For me the best moment came when the first ceasefire came. It was myself and just a couple of other actors who were with the journalists in the BBC newsroom. We were under lockdown - no outgoing phone calls to people - until the ceasefire was verified. We knew it was for real. Sitting there thinking that the Troubles were over and the repercussions of that fact was an intense moment and it will live with me for the rest of my life.
Another treasured memory is from filming The Craic. Jimeon and I were standing on the outskirts of the Gibson Desert waiting for the sun to reach the right angle for the last shot of the film, which was of us disappearing into the sunset. He turned round and pointed to the large film crew gathered behind us and said, “It’s not bad for a wee Coleraine boy and a wee Portstewart boy is it?” It was true. It was really a privileged experience.
You have acted in a few films - Divorcing Jack, The Craic, and Closing the Ring to name just a few. Would you like to do more film work?
I only had a small part in Closing The Ring, but working with Lord Dickie (director Lord Richard Attenborough) was amazing. He knows exactly what he wants from a scene and he’s wonderful with actors because he’s an actor himself. It was quite intimidating because when you go on set with him you look at the director, the director of photography, and the sound recordist and you’re counting the Oscars between them.
I don’t find film acting as rewarding as stage because you’re not getting that immediate reaction from an audience but I’m very interested in writing and directing for the screen, especially because it’s so difficult to get comedy right on screen.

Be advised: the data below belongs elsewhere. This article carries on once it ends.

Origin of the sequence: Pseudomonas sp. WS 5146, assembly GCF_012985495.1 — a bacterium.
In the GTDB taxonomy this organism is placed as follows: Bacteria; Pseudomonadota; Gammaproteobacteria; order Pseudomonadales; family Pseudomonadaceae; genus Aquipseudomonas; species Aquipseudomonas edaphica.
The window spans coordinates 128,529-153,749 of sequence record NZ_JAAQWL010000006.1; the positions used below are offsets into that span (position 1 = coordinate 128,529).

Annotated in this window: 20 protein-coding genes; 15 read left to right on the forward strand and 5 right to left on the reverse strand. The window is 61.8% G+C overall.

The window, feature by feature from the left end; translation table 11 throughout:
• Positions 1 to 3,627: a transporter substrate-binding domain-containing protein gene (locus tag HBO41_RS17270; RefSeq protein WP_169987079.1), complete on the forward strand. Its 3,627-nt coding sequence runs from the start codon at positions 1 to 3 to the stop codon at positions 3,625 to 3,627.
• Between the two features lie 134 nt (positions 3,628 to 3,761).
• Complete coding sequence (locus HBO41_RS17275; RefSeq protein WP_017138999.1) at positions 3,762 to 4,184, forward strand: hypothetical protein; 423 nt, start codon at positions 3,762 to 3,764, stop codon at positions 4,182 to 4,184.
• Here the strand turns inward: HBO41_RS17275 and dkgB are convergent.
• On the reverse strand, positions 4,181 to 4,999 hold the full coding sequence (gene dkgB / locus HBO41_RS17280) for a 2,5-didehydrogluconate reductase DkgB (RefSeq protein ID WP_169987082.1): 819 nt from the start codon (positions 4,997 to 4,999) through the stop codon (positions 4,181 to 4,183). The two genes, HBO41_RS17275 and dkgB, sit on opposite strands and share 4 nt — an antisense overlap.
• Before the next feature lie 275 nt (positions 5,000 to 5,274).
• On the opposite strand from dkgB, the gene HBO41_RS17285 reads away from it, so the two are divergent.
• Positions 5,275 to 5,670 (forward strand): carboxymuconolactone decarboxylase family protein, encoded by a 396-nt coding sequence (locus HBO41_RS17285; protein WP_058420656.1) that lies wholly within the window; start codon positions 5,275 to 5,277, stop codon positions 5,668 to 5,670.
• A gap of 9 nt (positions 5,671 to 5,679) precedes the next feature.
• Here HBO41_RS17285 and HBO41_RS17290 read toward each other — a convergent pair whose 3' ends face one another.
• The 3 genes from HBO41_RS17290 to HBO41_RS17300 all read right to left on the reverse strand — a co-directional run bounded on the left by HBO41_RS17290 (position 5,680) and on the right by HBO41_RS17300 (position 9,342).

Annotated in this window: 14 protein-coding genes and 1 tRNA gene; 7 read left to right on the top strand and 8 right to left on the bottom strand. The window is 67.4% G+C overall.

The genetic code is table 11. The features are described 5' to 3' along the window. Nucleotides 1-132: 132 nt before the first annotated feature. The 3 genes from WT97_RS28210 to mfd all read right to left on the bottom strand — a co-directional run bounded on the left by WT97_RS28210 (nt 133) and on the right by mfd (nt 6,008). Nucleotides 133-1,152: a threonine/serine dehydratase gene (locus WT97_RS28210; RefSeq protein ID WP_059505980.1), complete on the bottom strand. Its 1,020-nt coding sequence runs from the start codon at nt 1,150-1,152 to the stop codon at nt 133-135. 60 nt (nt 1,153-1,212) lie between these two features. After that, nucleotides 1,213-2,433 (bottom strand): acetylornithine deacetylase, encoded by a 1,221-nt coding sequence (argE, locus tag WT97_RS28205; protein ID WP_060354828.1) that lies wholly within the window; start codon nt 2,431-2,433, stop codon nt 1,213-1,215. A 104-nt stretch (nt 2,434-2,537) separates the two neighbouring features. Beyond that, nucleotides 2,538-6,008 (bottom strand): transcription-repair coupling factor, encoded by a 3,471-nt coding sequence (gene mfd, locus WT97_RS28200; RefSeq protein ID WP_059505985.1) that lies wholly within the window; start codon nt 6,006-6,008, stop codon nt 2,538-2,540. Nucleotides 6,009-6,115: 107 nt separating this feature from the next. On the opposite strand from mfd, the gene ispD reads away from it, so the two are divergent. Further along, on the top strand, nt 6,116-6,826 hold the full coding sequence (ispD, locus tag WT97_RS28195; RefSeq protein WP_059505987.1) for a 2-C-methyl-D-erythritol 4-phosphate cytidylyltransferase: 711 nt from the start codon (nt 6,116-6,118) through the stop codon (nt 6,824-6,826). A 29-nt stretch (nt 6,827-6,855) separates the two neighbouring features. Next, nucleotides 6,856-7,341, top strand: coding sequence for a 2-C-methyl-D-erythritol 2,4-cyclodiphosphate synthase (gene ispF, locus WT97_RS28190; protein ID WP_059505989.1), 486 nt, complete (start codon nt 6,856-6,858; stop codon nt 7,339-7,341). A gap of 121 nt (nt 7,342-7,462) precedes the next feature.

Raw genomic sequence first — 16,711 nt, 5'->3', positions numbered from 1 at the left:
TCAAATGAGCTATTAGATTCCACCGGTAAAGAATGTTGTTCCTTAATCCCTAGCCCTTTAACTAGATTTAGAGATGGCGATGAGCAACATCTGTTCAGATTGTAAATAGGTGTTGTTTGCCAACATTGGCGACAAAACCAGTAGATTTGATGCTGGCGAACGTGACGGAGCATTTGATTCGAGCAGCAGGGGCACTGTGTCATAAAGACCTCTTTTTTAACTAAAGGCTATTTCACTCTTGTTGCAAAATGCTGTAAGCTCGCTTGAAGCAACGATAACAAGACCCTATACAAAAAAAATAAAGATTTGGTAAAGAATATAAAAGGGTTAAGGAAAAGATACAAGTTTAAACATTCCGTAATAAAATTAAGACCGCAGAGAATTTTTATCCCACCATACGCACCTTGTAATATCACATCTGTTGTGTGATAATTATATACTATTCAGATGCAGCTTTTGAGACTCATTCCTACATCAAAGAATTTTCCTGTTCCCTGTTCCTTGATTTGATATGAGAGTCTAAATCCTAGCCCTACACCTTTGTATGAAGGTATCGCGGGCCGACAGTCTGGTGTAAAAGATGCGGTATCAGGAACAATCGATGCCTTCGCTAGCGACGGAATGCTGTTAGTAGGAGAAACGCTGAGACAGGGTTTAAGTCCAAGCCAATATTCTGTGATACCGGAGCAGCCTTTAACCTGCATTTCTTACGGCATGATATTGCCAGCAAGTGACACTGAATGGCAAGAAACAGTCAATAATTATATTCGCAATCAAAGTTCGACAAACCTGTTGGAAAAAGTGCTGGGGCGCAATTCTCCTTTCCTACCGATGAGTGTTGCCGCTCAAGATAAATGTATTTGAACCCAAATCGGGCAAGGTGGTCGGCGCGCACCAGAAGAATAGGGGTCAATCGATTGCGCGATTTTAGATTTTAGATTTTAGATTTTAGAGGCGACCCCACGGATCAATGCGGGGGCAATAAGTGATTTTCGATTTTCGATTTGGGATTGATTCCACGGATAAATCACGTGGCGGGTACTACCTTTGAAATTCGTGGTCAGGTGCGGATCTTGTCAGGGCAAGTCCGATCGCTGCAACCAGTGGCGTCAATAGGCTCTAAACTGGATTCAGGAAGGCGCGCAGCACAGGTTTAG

If you could invite any cultural figures, past and present, round for dinner, who would they be and why?
Morrissey because he’s a genius and also you could guarantee he would say something outrageous. He would be very hard to cook for though! I’d invite the writer JD Salinger because I love his style of writing. Catcher in the Rye is beautiful. I like post-war American novelists. There’s a stiffness and a straight-to-the-pointness of the prose and I really like that.
I’m not a buyer or collector of art but I love it and I devour all the BBC4 art documentaries. Caravaggio is one of my favourite painters. He was a true genius and one of the first artists to give the apostles the faces of guys in the street. Mind you, I don’t know what he’d be like at a dinner party - he might be very quick to get a duel going. Caravaggio and Morrissey could end up at each others’ throats!
Any Irish cultural figures?
I love Van Morrison. I live in East Belfast and now that I’m around places like Hyndford Street and Cyprus Avenue it’s a great feeling knowing he walked those streets. I like that he’s a musician for all seasons. You can feel up or you can feel down and he’ll always have something for you.
I think the plays of Stewart Parker are amazing. Spokesong is a beautiful, powerful play. Conor and I are both big Samuel Beckett fans. I get annoyed by the wall of intellectualism that’s been placed between people and Beckett. Beckett was about clowns. Vladimir and Estragon from Waiting for Godot are clowns and they’re deliberately dressed like that, based on Laurel and Hardy. It’s pitch black humour but it is supposed to be funny.
If you could write your own epitaph, what would it be?
‘He tried hard, sometimes too hard, and his bark was a lot worse than his bite.’ I’ve a bad temper and a wicked cutting tongue. They know me well at Interflora.